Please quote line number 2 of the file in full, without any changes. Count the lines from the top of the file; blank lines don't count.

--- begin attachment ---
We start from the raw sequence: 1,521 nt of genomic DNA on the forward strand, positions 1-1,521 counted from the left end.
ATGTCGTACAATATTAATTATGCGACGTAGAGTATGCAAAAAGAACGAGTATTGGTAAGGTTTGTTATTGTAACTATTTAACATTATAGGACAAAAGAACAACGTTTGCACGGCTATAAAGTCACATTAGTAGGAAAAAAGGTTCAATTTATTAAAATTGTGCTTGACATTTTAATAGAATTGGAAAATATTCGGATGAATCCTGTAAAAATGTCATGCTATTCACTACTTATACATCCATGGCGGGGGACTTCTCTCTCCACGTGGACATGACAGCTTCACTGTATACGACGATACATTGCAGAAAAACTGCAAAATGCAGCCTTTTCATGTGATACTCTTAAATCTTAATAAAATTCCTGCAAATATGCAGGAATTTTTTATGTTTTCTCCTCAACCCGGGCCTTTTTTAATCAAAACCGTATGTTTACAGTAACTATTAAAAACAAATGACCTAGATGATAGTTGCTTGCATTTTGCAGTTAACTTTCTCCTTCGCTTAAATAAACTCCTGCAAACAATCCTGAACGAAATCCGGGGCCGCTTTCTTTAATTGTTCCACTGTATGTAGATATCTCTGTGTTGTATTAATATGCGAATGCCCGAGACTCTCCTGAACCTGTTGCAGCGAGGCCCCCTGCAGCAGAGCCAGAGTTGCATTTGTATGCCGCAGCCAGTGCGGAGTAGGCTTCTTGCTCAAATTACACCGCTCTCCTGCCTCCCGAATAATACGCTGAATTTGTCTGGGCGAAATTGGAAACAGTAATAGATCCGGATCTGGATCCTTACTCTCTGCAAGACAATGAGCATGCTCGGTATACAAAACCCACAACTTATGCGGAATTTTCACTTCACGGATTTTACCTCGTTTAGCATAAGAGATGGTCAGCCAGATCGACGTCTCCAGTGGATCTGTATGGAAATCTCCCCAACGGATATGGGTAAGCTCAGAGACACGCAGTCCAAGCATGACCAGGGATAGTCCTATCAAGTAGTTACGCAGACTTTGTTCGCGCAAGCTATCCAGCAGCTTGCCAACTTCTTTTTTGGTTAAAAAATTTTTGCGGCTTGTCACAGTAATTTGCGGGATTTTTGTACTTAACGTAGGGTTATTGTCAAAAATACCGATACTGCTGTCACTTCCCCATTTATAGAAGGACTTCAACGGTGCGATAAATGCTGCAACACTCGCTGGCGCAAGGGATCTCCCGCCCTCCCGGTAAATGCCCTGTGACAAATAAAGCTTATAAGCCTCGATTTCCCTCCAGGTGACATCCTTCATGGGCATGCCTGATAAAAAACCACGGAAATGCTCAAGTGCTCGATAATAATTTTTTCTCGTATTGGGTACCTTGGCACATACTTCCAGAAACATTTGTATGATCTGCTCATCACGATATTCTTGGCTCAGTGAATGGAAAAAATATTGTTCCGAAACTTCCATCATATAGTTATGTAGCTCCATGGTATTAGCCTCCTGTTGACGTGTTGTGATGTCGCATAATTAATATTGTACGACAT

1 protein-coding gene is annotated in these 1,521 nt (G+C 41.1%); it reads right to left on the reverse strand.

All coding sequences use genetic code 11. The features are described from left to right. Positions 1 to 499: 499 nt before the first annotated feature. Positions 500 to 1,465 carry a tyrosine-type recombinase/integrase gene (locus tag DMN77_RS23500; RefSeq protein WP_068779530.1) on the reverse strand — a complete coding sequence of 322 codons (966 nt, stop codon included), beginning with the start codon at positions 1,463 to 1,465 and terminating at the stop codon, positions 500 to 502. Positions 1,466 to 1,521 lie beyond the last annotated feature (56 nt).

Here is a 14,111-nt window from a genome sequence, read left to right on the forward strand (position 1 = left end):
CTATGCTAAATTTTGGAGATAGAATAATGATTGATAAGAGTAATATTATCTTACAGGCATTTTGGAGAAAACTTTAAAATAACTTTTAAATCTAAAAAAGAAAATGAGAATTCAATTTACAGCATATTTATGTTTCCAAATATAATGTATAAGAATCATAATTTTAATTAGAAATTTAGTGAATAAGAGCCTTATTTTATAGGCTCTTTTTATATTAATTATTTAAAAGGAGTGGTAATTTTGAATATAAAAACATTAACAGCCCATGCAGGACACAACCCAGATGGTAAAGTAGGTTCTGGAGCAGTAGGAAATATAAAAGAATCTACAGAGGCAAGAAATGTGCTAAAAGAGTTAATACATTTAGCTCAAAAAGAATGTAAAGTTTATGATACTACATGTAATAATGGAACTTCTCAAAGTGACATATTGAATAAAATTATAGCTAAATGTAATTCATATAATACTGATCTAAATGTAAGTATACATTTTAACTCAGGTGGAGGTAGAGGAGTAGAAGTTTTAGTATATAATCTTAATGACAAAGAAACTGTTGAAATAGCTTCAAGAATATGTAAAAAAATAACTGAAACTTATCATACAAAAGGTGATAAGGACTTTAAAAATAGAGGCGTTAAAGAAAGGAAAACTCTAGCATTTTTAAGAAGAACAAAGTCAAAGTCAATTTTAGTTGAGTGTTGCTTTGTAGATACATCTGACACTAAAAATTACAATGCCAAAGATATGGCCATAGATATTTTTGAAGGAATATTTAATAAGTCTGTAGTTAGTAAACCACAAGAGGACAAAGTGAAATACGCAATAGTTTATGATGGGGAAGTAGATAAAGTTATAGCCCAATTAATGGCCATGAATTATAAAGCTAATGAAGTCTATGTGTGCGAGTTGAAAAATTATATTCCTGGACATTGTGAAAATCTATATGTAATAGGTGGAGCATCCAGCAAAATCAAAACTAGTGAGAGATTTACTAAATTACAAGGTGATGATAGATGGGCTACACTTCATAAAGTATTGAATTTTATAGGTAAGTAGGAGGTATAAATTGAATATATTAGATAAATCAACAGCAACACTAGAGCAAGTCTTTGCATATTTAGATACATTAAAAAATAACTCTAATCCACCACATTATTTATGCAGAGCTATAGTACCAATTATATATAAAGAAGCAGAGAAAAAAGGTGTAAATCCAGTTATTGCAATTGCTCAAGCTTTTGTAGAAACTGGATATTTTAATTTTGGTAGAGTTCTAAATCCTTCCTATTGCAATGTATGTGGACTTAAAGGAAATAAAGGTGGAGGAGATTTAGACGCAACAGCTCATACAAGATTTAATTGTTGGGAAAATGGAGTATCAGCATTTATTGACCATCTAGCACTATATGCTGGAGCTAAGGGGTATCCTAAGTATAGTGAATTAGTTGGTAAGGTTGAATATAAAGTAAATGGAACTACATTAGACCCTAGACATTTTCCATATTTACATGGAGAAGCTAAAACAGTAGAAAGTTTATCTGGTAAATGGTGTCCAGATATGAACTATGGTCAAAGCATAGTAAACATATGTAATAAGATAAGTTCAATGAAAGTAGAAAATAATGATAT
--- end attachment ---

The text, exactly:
ATGTCGTACAATATTAATTATGCGACGTAGAGTATGCAAAAAGAACGAGTATTGGTAAGGTTTGTTATTGTAACTATTTAACATTATAGGACAAAAGAACAACGTTTGCACGGCTATAAAGTCACATTAGTAGGAAAAAAGGTTCAATTTATTAAAATTGTGCTTGACATTTTAATAGAATTGGAAAATATTCGGATGAATCCTGTAAAAATGTCATGCTATTCACTACTTATACATCCATGGCGGGGGACTTCTCTCTCCACGTGGACATGACAGCTTCACTGTATACGACGATACATTGCAGAAAAACTGCAAAATGCAGCCTTTTCATGTGATACTCTTAAATCTTAATAAAATTCCTGCAAATATGCAGGAATTTTTTATGTTTTCTCCTCAACCCGGGCCTTTTTTAATCAAAACCGTATGTTTACAGTAACTATTAAAAACAAATGACCTAGATGATAGTTGCTTGCATTTTGCAGTTAACTTTCTCCTTCGCTTAAATAAACTCCTGCAAACAATCCTGAACGAAATCCGGGGCCGCTTTCTTTAATTGTTCCACTGTATGTAGATATCTCTGTGTTGTATTAATATGCGAATGCCCGAGACTCTCCTGAACCTGTTGCAGCGAGGCCCCCTGCAGCAGAGCCAGAGTTGCATTTGTATGCCGCAGCCAGTGCGGAGTAGGCTTCTTGCTCAAATTACACCGCTCTCCTGCCTCCCGAATAATACGCTGAATTTGTCTGGGCGAAATTGGAAACAGTAATAGATCCGGATCTGGATCCTTACTCTCTGCAAGACAATGAGCATGCTCGGTATACAAAACCCACAACTTATGCGGAATTTTCACTTCACGGATTTTACCTCGTTTAGCATAAGAGATGGTCAGCCAGATCGACGTCTCCAGTGGATCTGTATGGAAATCTCCCCAACGGATATGGGTAAGCTCAGAGACACGCAGTCCAAGCATGACCAGGGATAGTCCTATCAAGTAGTTACGCAGACTTTGTTCGCGCAAGCTATCCAGCAGCTTGCCAACTTCTTTTTTGGTTAAAAAATTTTTGCGGCTTGTCACAGTAATTTGCGGGATTTTTGTACTTAACGTAGGGTTATTGTCAAAAATACCGATACTGCTGTCACTTCCCCATTTATAGAAGGACTTCAACGGTGCGATAAATGCTGCAACACTCGCTGGCGCAAGGGATCTCCCGCCCTCCCGGTAAATGCCCTGTGACAAATAAAGCTTATAAGCCTCGATTTCCCTCCAGGTGACATCCTTCATGGGCATGCCTGATAAAAAACCACGGAAATGCTCAAGTGCTCGATAATAATTTTTTCTCGTATTGGGTACCTTGGCACATACTTCCAGAAACATTTGTATGATCTGCTCATCACGATATTCTTGGCTCAGTGAATGGAAAAAATATTGTTCCGAAACTTCCATCATATAGTTATGTAGCTCCATGGTATTAGCCTCCTGTTGACGTGTTGTGATGTCGCATAATTAATATTGTACGACAT